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Old 07-11-2002, 03:23 PM
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Help my Puppy to Stop Nipping

Help my 3 month old puppy thinks that my 12 y.o.s. and my 2y.o.d. are chew toys. She does not chew on my 13 y.o.d. and my 7 y.o.d. How can I stop her from doing this??? Any help would be greatly appreciated.

They are absolutely just "Love Bites" I'm sure. But she insists on nipping them!!!
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Old 07-11-2002, 04:29 PM
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Training Tips for Breaking Your Puppy from Nipping

Although your dog may nip at you in a rough, assertive fashion, problem nipping is primarily an unacceptable form of greeting and play. This problem must not be confused with aggressive biting. If your puppy growls or bites, you may have a more serious problem and should seek the assistance of a professional dog trainer.

For the next several months, stop playing rough games with your puppy which could encourage him to nip.

Greet your puppy calmly.

Play fetch or games that do not involve nipping.

Avoid tug-of-war type games.

Play with him frequently when his wearing a leash.

When he nips, sharply say “OFF!” If your puppy stops nipping, quickly give him one of his favorite play toys and praise when he focuses on it. If when you say OFF! he continues to nip, then gently tug on his leash to correct him. After his correction, put your hand (or whatever body part he nipped) back towards his mouth. If he nips again, repeat the correction. If he does not nip, praise him.

From Nevada Aminal COntrol

~~~~~~~~~~~~~~

From Petsmart

If your dog is nipping or mouthing people when petting her, try giving her a tasty bit of food or a chew object like a rawhide to occupy her while you pet her, or teach her to sit quietly for a tidbit when you try to pet or greet her.

Never encourage your puppy to grab you or your clothes. If she does grab or nip you or your clothes, cross your arms and look away from her or walk away from her so she learns that nipping means she won't receive any attention from you. Don't laugh, look at her or give in to her play as this rewards the behavior. If your puppy is worse when children are playing, try to keep her separated from the play or put her on a leash so her behavior can be controlled. Never let children tease or excite puppies into nipping and mouthy play.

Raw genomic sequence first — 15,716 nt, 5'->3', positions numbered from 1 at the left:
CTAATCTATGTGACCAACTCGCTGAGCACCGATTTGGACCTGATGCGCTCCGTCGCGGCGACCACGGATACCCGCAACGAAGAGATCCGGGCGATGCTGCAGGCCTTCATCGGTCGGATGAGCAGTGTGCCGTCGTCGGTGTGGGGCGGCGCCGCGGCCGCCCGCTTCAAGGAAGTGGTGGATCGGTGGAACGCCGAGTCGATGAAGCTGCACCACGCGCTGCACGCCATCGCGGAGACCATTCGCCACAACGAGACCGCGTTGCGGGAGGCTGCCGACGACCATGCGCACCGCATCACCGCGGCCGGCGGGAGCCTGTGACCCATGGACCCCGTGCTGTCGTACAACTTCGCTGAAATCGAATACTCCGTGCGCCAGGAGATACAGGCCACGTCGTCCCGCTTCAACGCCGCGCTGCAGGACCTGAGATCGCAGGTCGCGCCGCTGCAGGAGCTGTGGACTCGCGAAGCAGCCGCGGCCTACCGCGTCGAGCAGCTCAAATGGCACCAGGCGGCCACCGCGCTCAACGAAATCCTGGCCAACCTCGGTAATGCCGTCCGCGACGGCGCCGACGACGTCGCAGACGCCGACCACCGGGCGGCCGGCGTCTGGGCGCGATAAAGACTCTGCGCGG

If these strategies don't work, try squealing in pain ("Ouch!") whenever the puppy tries to mouth or nip you. For some puppies this will startle them and inhibit their biting. There are a few puppies for which the squealing doesn't inhibit them, it actually increases the biting. If this seems to make the nipping and mouthing worse, stop doing it. You may need to try other ways to punish the biting behavior. Try a time out, as described in Training Procedures. To make any punishment work whether squealing or time outs, you must use them as soon as the puppy starts nipping, and you must use them consistently. Pet her quietly or give her a chew toy when she does stop the nipping to reward the calm, relaxed behavior. Don't punish her by hitting, slapping, kicking or other physical means. This sort of punishment can cause fear or aggression or even make the problem worse.


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Old 07-11-2002, 04:31 PM
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from Dummies.com

Controlling Nipping and Mouthing

Mouthing and nipping are two different issues. Mouthing is a lesser infraction; it's more of a communication skill to get you to do a particular thing. Less pressure, less annoying, but still not particularly charming. Nipping is a puppy thing; it's interactive and playful. If you have an older puppy who still nips, you may be dealing with aggression. Nipping puppies are bossy and manipulative and need a firmer regimen.

Mouthing is an attention-getting behavior. If your dog uses it to communicate a need to go out, respond. If, on the other hand, your dog mouths you for a pat, ignore it. Pretend she isn't there. If she becomes too annoying, get Binaca Mouth Spray and spritz her discreetly in front of her nose, hiding the Binaca in your hand and avoiding all eye contact, comments, or pushing.

Nipping is different from mouthing (nipping with sharp little needle teeth can hurt!), and it's another one of those puppy things that you need to refocus. Consider this: When your puppy still hung out with her littermates, she nipped during play and to determine her rank. She also soft-mouthed her mother affectionately. When you bring your puppy home, this behavior continues.